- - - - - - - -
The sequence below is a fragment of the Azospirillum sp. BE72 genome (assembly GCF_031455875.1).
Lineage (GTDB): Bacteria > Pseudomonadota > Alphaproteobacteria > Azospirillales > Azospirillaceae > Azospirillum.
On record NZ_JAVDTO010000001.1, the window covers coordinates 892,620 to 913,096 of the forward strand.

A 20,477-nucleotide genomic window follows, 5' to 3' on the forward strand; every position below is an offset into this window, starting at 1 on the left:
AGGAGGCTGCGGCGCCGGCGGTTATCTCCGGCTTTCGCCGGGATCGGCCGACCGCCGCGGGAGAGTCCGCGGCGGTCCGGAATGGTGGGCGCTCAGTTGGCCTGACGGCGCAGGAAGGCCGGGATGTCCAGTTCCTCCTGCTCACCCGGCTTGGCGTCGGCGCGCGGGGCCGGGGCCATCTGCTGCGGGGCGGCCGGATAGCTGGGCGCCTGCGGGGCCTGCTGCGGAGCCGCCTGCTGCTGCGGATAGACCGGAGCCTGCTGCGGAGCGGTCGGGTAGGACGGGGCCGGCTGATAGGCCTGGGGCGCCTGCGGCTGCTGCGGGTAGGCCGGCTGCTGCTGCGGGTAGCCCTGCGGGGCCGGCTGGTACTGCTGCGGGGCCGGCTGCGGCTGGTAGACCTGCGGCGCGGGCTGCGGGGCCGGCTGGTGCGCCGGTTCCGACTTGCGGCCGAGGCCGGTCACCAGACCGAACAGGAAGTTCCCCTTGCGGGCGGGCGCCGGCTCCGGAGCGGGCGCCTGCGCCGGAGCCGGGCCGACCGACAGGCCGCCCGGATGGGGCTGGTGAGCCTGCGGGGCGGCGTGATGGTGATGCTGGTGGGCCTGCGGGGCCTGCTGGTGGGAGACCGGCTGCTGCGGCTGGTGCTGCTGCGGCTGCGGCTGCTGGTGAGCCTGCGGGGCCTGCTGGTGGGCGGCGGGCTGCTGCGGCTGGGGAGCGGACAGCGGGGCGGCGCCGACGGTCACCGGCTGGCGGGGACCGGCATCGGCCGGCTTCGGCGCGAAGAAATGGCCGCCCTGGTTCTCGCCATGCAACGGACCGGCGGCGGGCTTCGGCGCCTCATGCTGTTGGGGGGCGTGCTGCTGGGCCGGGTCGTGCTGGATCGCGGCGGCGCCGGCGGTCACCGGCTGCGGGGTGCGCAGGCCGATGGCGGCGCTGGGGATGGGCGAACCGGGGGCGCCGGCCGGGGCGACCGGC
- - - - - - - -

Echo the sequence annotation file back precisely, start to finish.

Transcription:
The sequence below is a fragment of the Azospirillum sp. BE72 genome (assembly GCF_031455875.1).
Lineage (GTDB): Bacteria > Pseudomonadota > Alphaproteobacteria > Azospirillales > Azospirillaceae > Azospirillum.
On record NZ_JAVDTO010000001.1, the window covers coordinates 892,620 to 913,096 of the forward strand.

A 20,477-nucleotide genomic window follows, 5' to 3' on the forward strand; every position below is an offset into this window, starting at 1 on the left:
AGGAGGCTGCGGCGCCGGCGGTTATCTCCGGCTTTCGCCGGGATCGGCCGACCGCCGCGGGAGAGTCCGCGGCGGTCCGGAATGGTGGGCGCTCAGTTGGCCTGACGGCGCAGGAAGGCCGGGATGTCCAGTTCCTCCTGCTCACCCGGCTTGGCGTCGGCGCGCGGGGCCGGGGCCATCTGCTGCGGGGCGGCCGGATAGCTGGGCGCCTGCGGGGCCTGCTGCGGAGCCGCCTGCTGCTGCGGATAGACCGGAGCCTGCTGCGGAGCGGTCGGGTAGGACGGGGCCGGCTGATAGGCCTGGGGCGCCTGCGGCTGCTGCGGGTAGGCCGGCTGCTGCTGCGGGTAGCCCTGCGGGGCCGGCTGGTACTGCTGCGGGGCCGGCTGCGGCTGGTAGACCTGCGGCGCGGGCTGCGGGGCCGGCTGGTGCGCCGGTTCCGACTTGCGGCCGAGGCCGGTCACCAGACCGAACAGGAAGTTCCCCTTGCGGGCGGGCGCCGGCTCCGGAGCGGGCGCCTGCGCCGGAGCCGGGCCGACCGACAGGCCGCCCGGATGGGGCTGGTGAGCCTGCGGGGCGGCGTGATGGTGATGCTGGTGGGCCTGCGGGGCCTGCTGGTGGGAGACCGGCTGCTGCGGCTGGTGCTGCTGCGGCTGCGGCTGCTGGTGAGCCTGCGGGGCCTGCTGGTGGGCGGCGGGCTGCTGCGGCTGGGGAGCGGACAGCGGGGCGGCGCCGACGGTCACCGGCTGGCGGGGACCGGCATCGGCCGGCTTCGGCGCGAAGAAATGGCCGCCCTGGTTCTCGCCATGCAACGGACCGGCGGCGGGCTTCGGCGCCTCATGCTGTTGGGGGGCGTGCTGCTGGGCCGGGTCGTGCTGGATCGCGGCGGCGCCGGCGGTCACCGGCTGCGGGGTGCGCAGGCCGATGGCGGCGCTGGGGATGGGCGAACCGGGGGCGCCGGCCGGGGCGACCGGC